"This is the quarterback problem. There are certain jobs where almost nothing you can learn about candidates before they start predicts how they’ll do once they’re hired. So how do we know whom to choose in cases like that? In recent years, a number of fields have begun to wrestle with this problem, but none with such profound social consequences as the profession of teaching."
"Eric Hanushek, an economist at Stanford, estimates that the students of a very bad teacher will learn, on average, half a year’s worth of material in one school year. The students in the class of a very good teacher will learn a year and a half’s worth of material. That difference amounts to a year’s worth of learning in a single year. Teacher effects dwarf school effects: your child is actually better off in a “bad” school with an excellent teacher than in an excellent school with a bad teacher. Teacher effects are also much stronger than class-size effects. You’d have to cut the average class almost in half to get the same boost that you’d get if you switched from an average teacher to a teacher in the eighty-fifth percentile. And remember that a good teacher costs as much as an average one, whereas halving class size would require that you build twice as many classrooms and hire twice as many teachers."
"Educational-reform efforts typically start with a push for higher standards for teachers—that is, for the academic and cognitive requirements for entering the profession to be as stiff as possible. But after you’ve watched Pianta’s tapes, and seen how complex the elements of effective teaching are, this emphasis on book smarts suddenly seems peculiar. The preschool teacher with the alphabet book was sensitive to her students’ needs and knew how to let the two girls on the right wiggle and squirm without disrupting the rest of the students; the trigonometry teacher knew how to complete a circuit of his classroom in two and a half minutes and make everyone feel as if he or she were getting his personal attention. But these aren’t cognitive skills."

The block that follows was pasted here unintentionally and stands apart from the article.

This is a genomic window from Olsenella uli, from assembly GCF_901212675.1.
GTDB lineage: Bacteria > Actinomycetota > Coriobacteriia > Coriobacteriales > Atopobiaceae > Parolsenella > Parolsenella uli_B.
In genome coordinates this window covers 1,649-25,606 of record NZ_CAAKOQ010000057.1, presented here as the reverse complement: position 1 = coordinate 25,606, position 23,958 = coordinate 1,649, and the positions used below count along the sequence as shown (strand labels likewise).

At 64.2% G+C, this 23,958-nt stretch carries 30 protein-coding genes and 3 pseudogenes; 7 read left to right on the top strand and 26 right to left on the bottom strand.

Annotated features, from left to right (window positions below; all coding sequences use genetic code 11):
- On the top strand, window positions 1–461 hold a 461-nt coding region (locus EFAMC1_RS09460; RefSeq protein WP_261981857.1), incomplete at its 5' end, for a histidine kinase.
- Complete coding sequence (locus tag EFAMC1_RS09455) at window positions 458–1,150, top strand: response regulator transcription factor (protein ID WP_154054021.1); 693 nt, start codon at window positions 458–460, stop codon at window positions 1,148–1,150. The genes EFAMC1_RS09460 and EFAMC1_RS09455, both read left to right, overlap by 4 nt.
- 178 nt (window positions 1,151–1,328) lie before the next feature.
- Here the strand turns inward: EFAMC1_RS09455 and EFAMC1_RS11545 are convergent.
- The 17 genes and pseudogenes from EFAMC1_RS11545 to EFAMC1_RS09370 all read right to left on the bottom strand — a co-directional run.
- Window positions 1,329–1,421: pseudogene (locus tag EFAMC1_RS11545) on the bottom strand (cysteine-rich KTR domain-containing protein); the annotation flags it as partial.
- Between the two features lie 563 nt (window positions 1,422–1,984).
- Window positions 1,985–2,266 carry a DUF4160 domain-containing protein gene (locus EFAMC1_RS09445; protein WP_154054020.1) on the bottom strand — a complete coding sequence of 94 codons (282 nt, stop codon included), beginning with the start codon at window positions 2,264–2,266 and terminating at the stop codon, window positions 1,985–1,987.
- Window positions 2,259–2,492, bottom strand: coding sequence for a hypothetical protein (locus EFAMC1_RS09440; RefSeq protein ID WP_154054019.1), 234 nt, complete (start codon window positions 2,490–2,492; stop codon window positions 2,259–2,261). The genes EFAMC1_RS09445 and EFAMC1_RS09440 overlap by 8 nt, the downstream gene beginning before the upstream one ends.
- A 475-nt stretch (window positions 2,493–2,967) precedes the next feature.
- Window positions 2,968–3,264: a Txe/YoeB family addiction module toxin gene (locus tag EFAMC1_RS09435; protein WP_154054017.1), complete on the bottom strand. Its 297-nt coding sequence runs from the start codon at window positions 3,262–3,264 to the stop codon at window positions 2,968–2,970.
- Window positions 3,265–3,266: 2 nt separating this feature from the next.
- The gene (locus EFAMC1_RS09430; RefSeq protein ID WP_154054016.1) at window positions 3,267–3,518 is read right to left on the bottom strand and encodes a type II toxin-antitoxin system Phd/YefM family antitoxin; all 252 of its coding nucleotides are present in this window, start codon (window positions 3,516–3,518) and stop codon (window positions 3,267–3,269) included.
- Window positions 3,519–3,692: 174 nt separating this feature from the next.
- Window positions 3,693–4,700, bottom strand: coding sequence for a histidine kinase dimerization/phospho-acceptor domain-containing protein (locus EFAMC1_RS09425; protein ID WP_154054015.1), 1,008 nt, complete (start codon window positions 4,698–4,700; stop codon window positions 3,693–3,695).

A solution for reform:
"In teaching, the implications are even more profound. They suggest that we shouldn’t be raising standards. We should be lowering them, because there is no point in raising standards if standards don’t track with what we care about. Teaching should be open to anyone with a pulse and a college degree—and teachers should be judged after they have started their jobs, not before. That means that the profession needs to start the equivalent of Ed Deutschlander’s training camp. It needs an apprenticeship system that allows candidates to be rigorously evaluated. Kane and Staiger have calculated that, given the enormous differences between the top and the bottom of the profession, you’d probably have to try out four candidates to find one good teacher. That means tenure can’t be routinely awarded, the way it is now. Currently, the salary structure of the teaching profession is highly rigid, and that would also have to change in a world where we want to rate teachers on their actual performance. An apprentice should get apprentice wages. But if we find eighty-fifth-percentile teachers who can teach a year and a half’s material in one year, we’re going to have to pay them a lot—both because we want them to stay and because the only way to get people to try out for what will suddenly be a high-risk profession is to offer those who survive the winnowing a healthy reward."
And that sounds really good to me.